Who Broke The Internet?

It’s true, someone or something broke the internet, can Elon Musk Fix it?

Maybe you didn’t realize the internet is broken. Instagram was among the first to slow the damage with the blue check mark. Now Elon Musk wants to charge $8 for the blue check mark. But will that fix the internet?

Anonymity failed us.

One of the things that we learned and yet didn’t over the past 6 years is that you can’t trust the internet. Just because it’s on social media doesn’t mean it is true. It doesn’t even mean that a real human typed the post. It all started because we liked the idea of “anonymity” online. As “American’s” we are guaranteed the right to face our accuser by the constitution but we loved it when we could flame a bitchy waiter online and they wouldn’t know it was us.

Profile photos for bots – faceless

It is the very anonymity that eliminates responsibility. You can say something you didn’t really mean in the heat of the moment and not have to worry about it. It became way too easy to type in “I hope that ass get’s fired” and never worry about what happens. People started taking photos from the internet, cropping them and using them as a profile photo like the one here. This way they are anonymous because the original photo isn’t them.

What I call the “City Mentality” has destroyed our empathy for each other. I call it the city mentality because I noticed it for the first time ever in New York as a kid. People would yell and then say “It’s a big city, I’ll never see him again.” With the internet if you yell at someone using your real profile, you are easy to find. Kids have dual profiles to hide from their parents.

That same anonymity opened up the idea of “Bot Farms”.

The Bots Are In It To Win It

The first time a vendor approached me with the idea of using a bot farm to expand the reach of the CoolToys blog, I didn’t understand the value. Within weeks, a friends blog went from thousands to millions of followers thanks to his new mini bot farm. He literally had a dozen cell phones each with a unique id.

When YouTube changed the rules so you couldn’t “monetize” your videos unless you had a specific number of subscribers, it was bots to the rescue. You could go to Fiverr or UpWork and “buy” subscribers. Initially it worked. The “Bot Farmers” would take your money to help pay for the bot farm. The “Cell bots” would be a subscriber to your channel. This added links for the bots, making them appear “more real”.

Privacy Time?

With all of these bots scanning the internet for people to “like” and quotes to use, we started hiding from bots. VPN’s allowed us to appear that we were logging in from anywhere in the world. Admittedly I used a VPN to watch French TV news until we got our own channel in Los Angeles. With my VPN I can change connect points monthly. Ideally this should make it harder for someone to find my ip address. I know our security cameras have a back door. I also have a home firewall.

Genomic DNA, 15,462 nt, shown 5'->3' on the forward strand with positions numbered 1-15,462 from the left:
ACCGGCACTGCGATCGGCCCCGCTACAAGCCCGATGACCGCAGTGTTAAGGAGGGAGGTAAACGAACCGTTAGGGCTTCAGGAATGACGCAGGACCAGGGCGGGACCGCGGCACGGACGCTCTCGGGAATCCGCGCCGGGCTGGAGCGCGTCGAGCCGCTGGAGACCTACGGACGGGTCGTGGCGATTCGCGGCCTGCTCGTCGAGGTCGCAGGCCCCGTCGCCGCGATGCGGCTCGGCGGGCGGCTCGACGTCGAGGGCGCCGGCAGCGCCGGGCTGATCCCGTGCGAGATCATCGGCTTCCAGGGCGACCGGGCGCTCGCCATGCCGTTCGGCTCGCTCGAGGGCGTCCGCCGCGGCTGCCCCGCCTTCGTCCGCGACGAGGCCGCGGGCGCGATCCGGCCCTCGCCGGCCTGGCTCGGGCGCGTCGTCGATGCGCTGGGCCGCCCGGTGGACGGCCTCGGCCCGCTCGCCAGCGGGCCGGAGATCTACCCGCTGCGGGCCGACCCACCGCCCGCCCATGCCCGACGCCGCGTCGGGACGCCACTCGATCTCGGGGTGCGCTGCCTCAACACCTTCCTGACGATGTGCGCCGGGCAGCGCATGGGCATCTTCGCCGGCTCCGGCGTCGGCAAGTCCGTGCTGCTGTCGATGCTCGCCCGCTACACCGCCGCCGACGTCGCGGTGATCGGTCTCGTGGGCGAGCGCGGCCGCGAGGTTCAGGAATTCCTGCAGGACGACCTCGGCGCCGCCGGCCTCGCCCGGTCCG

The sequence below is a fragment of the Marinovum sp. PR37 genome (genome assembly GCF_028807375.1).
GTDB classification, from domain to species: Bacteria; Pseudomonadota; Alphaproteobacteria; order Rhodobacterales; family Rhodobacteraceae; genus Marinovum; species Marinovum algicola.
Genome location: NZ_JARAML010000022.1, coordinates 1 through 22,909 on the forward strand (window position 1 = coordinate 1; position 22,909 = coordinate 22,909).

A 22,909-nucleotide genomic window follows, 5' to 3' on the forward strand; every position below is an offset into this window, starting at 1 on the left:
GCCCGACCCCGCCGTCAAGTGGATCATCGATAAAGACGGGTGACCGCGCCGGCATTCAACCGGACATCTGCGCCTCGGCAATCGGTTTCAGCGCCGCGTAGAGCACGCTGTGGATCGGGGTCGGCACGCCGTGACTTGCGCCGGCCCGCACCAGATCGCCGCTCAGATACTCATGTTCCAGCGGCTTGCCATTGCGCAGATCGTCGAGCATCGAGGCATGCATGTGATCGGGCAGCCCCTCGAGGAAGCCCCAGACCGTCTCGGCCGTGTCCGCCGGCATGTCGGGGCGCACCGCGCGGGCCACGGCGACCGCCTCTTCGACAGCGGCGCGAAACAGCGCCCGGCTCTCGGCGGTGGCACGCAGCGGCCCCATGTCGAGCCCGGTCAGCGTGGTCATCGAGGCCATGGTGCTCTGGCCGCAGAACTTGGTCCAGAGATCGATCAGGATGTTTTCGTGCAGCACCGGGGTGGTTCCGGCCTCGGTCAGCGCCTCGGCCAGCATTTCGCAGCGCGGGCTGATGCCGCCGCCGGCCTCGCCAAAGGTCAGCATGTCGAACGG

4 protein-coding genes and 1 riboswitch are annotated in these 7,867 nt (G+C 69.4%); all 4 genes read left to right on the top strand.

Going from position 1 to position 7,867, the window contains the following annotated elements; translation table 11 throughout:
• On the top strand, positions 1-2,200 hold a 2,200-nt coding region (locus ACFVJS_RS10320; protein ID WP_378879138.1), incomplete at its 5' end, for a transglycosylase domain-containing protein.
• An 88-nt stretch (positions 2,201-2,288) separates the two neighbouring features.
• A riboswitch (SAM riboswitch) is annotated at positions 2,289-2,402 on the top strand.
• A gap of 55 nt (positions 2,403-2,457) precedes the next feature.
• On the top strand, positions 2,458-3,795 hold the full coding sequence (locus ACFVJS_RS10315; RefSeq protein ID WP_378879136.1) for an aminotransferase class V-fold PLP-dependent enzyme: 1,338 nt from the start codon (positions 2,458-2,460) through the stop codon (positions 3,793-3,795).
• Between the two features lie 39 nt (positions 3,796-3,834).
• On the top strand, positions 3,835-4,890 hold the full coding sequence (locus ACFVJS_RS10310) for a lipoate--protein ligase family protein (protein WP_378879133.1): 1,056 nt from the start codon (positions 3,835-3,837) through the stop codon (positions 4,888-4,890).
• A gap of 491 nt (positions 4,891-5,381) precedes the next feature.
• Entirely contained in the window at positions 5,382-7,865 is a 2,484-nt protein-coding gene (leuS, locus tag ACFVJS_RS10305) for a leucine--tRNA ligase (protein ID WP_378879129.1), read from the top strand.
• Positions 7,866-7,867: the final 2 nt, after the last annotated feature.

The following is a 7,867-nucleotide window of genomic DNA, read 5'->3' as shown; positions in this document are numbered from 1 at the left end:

One of the first bot farms I saw grabbed quotes from famous women, waited a month and then reposted the quotes on social media as if the bot itself had said it. Because they were real quotes from real people originally they felt organic even though they weren’t. The newer versions scan hundreds of articles, use AI to change the grammar and build new articles. Admittedly we tried it here at BSN for a month and spent more time fixing the errors. That is were we realized there was a problem.

A bot, even good ones, don’t always recognize a contradiction. One article I read on one of the more popular financial blogs said that Exxon was a great buy and was about to crash at the same time. I read Zac Morris’s cryptic tweets and sometimes wonder if he doesn’t use bots and how many of his followers are bots.

There is the problem. Bots aren’t even publishing an opinion. That is what AI is still currently missing. It can’t say “I think Fan2Stage is a great investment because…” If it does and there is a site with a contrary opinion, it might put both opinions in the same article. To buy or not to buy, that is the question. But you read the article for the answer don’t you?

Can The Internet Be Fixed?

The biggest problem is that we are gullible. So maybe we broke the internet by responding to the fake posts. Maybe it wasn’t the bots? The world as we know it has FOMO so bad, people jump on social media opinions without any thought. People tell me all the time, Biden is a Moron, or Trump is an ass, and when I ask for specifics of what they don’t like, there is no answer. Occasionally they remember a sound bite or tweet but that is rare. We are all guilty of it.

Two things have to happen to fix this. First, we need a way to verify that every account is a human, or a legitimate business account like Fan2Stage or CoolToys. Yes I have accounts for myself, Fan2Stage and CoolToys. All of them are really me or my co-conspirators but we do catch bots responding from time to time trying to bait us into a conversation. Bot farms need to be filtered out. This eliminates the anonymity that we love and restores our right to face our accusers. I know, that is no fun.

Second, we need to put down our phones, be respectful and considerate. Before responding to that “CoolToys Guy is a jackass” tweet, take the time to make your own opinion. It’s time to stop being sheep, following a herd guided by bots. It’s time to be ourselves, and respect each other for who we are.

Shakespeare was wrong, we need to kill the bots first.

Quick Addition after responding to Elon Musks Tweet – While I agree with Elon’s Tweet, there is going to be a lot more work than just making people pay $8 a month for verification. Why wouldn’t I pay $8 a month for my bot to get verified? Personally I don’t tweet enough to care a latte’s worth, but fake accounts and bots need to be eliminated, and we need to be ourselves and be responsible for what we say and post.

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